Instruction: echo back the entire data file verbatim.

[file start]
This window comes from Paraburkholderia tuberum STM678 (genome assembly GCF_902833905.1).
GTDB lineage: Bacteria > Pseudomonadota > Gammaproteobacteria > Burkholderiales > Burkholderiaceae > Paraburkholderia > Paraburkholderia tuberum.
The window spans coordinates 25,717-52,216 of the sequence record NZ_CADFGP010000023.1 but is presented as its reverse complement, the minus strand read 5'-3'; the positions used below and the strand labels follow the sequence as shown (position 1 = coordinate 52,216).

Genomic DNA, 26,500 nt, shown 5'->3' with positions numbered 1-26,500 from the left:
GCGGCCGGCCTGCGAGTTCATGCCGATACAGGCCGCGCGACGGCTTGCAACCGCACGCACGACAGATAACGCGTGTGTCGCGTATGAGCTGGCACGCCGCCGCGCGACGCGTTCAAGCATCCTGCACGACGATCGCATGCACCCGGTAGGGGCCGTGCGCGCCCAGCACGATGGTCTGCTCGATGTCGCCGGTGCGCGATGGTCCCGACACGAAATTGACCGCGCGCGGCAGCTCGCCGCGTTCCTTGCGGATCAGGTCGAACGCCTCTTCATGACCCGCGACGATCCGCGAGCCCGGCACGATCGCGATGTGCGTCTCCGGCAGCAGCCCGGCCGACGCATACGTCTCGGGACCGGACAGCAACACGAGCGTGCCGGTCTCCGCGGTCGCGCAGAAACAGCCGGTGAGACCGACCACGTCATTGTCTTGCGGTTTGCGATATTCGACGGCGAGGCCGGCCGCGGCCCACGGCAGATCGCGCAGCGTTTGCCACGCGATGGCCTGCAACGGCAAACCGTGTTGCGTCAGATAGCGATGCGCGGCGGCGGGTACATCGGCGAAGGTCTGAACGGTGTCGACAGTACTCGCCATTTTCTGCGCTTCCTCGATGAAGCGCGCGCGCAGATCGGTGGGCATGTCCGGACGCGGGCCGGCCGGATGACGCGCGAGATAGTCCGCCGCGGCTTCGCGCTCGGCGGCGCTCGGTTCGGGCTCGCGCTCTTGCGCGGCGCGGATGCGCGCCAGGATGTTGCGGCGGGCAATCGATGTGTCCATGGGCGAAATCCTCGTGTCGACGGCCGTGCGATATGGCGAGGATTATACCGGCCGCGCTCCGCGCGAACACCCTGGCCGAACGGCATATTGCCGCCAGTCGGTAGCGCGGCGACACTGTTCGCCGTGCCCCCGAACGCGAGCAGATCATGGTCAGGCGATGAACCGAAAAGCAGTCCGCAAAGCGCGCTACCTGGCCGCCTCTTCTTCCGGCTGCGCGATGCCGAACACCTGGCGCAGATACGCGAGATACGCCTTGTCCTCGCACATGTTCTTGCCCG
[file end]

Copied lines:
This window comes from Paraburkholderia tuberum STM678 (genome assembly GCF_902833905.1).
GTDB lineage: Bacteria > Pseudomonadota > Gammaproteobacteria > Burkholderiales > Burkholderiaceae > Paraburkholderia > Paraburkholderia tuberum.
The window spans coordinates 25,717-52,216 of the sequence record NZ_CADFGP010000023.1 but is presented as its reverse complement, the minus strand read 5'-3'; the positions used below and the strand labels follow the sequence as shown (position 1 = coordinate 52,216).

Genomic DNA, 26,500 nt, shown 5'->3' with positions numbered 1-26,500 from the left:
GCGGCCGGCCTGCGAGTTCATGCCGATACAGGCCGCGCGACGGCTTGCAACCGCACGCACGACAGATAACGCGTGTGTCGCGTATGAGCTGGCACGCCGCCGCGCGACGCGTTCAAGCATCCTGCACGACGATCGCATGCACCCGGTAGGGGCCGTGCGCGCCCAGCACGATGGTCTGCTCGATGTCGCCGGTGCGCGATGGTCCCGACACGAAATTGACCGCGCGCGGCAGCTCGCCGCGTTCCTTGCGGATCAGGTCGAACGCCTCTTCATGACCCGCGACGATCCGCGAGCCCGGCACGATCGCGATGTGCGTCTCCGGCAGCAGCCCGGCCGACGCATACGTCTCGGGACCGGACAGCAACACGAGCGTGCCGGTCTCCGCGGTCGCGCAGAAACAGCCGGTGAGACCGACCACGTCATTGTCTTGCGGTTTGCGATATTCGACGGCGAGGCCGGCCGCGGCCCACGGCAGATCGCGCAGCGTTTGCCACGCGATGGCCTGCAACGGCAAACCGTGTTGCGTCAGATAGCGATGCGCGGCGGCGGGTACATCGGCGAAGGTCTGAACGGTGTCGACAGTACTCGCCATTTTCTGCGCTTCCTCGATGAAGCGCGCGCGCAGATCGGTGGGCATGTCCGGACGCGGGCCGGCCGGATGACGCGCGAGATAGTCCGCCGCGGCTTCGCGCTCGGCGGCGCTCGGTTCGGGCTCGCGCTCTTGCGCGGCGCGGATGCGCGCCAGGATGTTGCGGCGGGCAATCGATGTGTCCATGGGCGAAATCCTCGTGTCGACGGCCGTGCGATATGGCGAGGATTATACCGGCCGCGCTCCGCGCGAACACCCTGGCCGAACGGCATATTGCCGCCAGTCGGTAGCGCGGCGACACTGTTCGCCGTGCCCCCGAACGCGAGCAGATCATGGTCAGGCGATGAACCGAAAAGCAGTCCGCAAAGCGCGCTACCTGGCCGCCTCTTCTTCCGGCTGCGCGATGCCGAACACCTGGCGCAGATACGCGAGATACGCCTTGTCCTCGCACATGTTCTTGCCCG